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Redefining protein moonlighting.

Abstract : We recently presented the first computational method for the large-scale identification of what we have termed "extreme multifunctional proteins" (EMF) [1]. These are proteins whose multiple functions are very dissimilar to one another. While obviously related to moonlighting proteins, we chose to coin a new term because we felt that the current definition of moonlighting is too constrictive. The first use of "protein moonlighting" was by Constance Jeffery [2] in 1999 who defined such proteins as having multiple functions while excluding proteins that are the "result of gene fusions, homologous but non-identical, splice variants, proteins whose post-translational modifications can vary and proteins that have a single function but can operate in different locations or utilize different substrates". A more recent review [3] defined them as "special multifunctional proteins, because they perform multiple autonomous, often unrelated, functions without partitioning these functions into different protein domains". We feel that a new, less restrictive definition is needed. What makes moonlighting proteins interesting is the fact that they perform multiple unrelated functions. The evolutionary history of the protein, whether it is the result of a gene fusion event or not, does not change the fact that in its present form the protein performs multiple unrelated functions. We believe that what makes these proteins worth studying is simply that they are involved in dissimilar processes, and that is what their definition should emphasize. Current definitions require that a moonlighting protein's multiple functions not be partitioned into separate domains. This leads to two issues. First, domain identification is imperfect. It is often the case that we simply can't find the domain in question; either because it is below our detection thresholds or because it is novel and not present in the databases or literature. Second, proteins whose multiple functions are performed by separate domains are no less intriguing than those whose functions are performed by the same one. What makes these proteins so fascinating is that they combine such dissimilar functions, irrespective of their domain organization. By sidestepping the issue and defining extreme multifunctionality, we were able to perform a large-scale search for such proteins in the human protein interaction network. We developed two measures of functional dissimilarity [4], one based on the frequency with which the two functions are performed by the same protein, the other based on the frequency of interactions between proteins performing each function. We combined these to define "dissimilar" functions. We then divided the interaction network into overlapping clusters of proteins, annotated each cluster in terms of the functions its constituent proteins perform (thereby identifying functional "modules") and searched for proteins belonging to at least two clusters annotated to dissimilar functions. In this way, we identified 430 human extreme multifunctional proteins. These proteins, our EMF candidates, shared characteristics that set them apart from the network, other multifunctional proteins (those that belonged to multiple clusters) and hubs. A typical EMF is likely to have a high number of interactors, to belong to more network modules and to be more central to the network. It is more likely to be involved in multiple diseases and to be expressed more ubiquitously, suggesting that it can perform different functions in different tissues. It will also have more domains, be more conserved than a classical multifunctional protein, and contain more short linear motifs (ELMs). Two of these shared features are particularly interesting. First, the candidates were no richer in disordered regions than the network average. This is notable because it had previously been theorized [5] that disordered regions might help moonlighting proteins adopt different conformations, offering a possible explanation for their functional versatility. This is indeed true of network hubs which have been shown to be more disordered, on average, than non-hubs. Since the majority of our EMF candidates are also network hubs, that they have no more disorder than average suggests that, even among hubs, EMFs are different. A difference further emphasized by the fact that the disordered regions of EMFs are enriched in ELMs, short conserved sequences located in disordered regions, that might play regulatory roles by affecting low affinity protein binding [6]. These motifs therefore suggest possible molecular mechanisms that could explain moonlighting. If, as suggested by our findings, the moonlighting propensity of a protein is partly driven by ELMs, the relevance of the domain restriction in the original definition is further decreased. In conclusion, we feel that it is time to extend the definition of moonlighting to simply "proteins whose multiple functions are unrelated". Not only are such Editorial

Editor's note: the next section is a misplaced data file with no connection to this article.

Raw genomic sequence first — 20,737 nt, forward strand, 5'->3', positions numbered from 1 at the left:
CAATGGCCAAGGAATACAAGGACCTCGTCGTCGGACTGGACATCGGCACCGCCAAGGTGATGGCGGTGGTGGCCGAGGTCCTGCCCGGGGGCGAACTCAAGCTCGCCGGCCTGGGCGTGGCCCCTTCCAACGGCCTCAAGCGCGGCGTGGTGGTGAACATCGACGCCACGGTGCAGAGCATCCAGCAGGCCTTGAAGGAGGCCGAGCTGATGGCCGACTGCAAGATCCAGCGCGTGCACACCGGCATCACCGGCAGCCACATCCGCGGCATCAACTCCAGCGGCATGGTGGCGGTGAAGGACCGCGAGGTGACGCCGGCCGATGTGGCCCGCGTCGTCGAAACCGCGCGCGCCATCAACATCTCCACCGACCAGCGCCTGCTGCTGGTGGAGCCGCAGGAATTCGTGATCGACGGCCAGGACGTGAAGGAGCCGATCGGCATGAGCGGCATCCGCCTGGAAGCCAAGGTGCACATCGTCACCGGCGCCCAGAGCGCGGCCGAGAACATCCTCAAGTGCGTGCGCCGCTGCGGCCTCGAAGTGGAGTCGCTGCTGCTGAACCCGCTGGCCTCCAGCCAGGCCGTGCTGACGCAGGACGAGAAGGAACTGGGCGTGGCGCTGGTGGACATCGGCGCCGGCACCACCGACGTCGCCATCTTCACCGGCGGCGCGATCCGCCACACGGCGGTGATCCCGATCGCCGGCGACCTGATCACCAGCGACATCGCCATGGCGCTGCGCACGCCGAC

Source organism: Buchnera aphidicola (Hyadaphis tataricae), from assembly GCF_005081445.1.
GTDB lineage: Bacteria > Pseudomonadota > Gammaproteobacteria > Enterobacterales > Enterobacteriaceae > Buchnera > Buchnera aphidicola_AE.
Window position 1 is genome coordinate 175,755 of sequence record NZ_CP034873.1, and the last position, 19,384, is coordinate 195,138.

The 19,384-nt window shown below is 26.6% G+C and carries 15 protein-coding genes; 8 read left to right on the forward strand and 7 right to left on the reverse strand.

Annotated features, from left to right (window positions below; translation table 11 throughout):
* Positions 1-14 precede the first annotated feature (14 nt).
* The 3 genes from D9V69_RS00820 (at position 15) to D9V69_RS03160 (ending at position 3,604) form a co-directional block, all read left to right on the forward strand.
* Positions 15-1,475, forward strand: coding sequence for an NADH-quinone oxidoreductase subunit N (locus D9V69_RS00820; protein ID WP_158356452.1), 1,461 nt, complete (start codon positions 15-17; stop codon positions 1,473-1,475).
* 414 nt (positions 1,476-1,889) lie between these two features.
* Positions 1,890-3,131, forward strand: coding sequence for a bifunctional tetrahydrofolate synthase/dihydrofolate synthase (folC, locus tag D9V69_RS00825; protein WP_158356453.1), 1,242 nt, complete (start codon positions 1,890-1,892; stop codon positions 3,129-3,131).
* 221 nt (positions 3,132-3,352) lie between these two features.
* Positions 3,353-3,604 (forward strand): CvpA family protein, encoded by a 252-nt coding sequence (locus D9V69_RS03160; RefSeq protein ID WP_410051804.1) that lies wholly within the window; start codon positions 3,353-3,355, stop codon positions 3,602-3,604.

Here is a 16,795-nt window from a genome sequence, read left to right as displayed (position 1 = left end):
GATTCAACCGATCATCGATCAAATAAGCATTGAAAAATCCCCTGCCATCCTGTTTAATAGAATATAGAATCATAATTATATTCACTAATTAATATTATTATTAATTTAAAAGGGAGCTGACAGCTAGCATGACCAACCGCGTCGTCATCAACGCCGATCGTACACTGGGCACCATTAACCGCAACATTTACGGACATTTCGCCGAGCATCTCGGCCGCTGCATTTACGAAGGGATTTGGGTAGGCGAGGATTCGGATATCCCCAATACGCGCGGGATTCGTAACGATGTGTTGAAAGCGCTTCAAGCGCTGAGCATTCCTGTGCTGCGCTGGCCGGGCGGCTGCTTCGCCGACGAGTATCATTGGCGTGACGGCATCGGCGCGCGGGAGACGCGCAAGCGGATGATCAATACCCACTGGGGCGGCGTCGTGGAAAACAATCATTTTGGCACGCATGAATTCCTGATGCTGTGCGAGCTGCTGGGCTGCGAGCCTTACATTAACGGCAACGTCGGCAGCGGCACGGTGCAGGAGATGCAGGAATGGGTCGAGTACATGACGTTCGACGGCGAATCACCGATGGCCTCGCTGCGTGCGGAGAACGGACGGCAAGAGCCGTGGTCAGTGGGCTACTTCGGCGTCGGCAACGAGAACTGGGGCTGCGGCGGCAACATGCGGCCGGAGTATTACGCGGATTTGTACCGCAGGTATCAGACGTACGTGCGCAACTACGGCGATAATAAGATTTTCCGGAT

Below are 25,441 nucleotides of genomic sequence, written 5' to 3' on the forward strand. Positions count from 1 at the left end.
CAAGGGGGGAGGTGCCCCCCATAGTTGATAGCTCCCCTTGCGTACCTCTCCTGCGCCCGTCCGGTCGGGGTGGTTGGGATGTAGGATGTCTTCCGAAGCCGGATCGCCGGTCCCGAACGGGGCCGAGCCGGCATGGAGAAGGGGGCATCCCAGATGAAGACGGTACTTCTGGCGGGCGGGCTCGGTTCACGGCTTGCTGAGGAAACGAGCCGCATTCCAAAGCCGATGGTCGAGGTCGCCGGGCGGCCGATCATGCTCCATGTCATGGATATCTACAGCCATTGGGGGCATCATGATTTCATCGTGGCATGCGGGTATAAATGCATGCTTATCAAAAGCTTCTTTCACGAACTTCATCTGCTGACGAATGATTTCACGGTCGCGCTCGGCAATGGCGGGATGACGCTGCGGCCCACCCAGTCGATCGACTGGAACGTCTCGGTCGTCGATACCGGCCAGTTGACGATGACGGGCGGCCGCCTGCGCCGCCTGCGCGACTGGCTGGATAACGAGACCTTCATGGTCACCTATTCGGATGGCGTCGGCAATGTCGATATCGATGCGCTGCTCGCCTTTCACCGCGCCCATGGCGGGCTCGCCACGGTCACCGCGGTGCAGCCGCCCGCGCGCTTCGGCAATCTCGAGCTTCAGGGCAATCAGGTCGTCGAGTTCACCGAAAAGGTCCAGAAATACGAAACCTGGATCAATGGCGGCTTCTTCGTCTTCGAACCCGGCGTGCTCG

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Charles E Chapple, Christine Brun. Redefining protein moonlighting.. Oncotarget, Impact journals, 2015, 6 (19), pp.16812-3. ⟨10.18632/oncotarget.4793⟩. ⟨hal-01407805⟩

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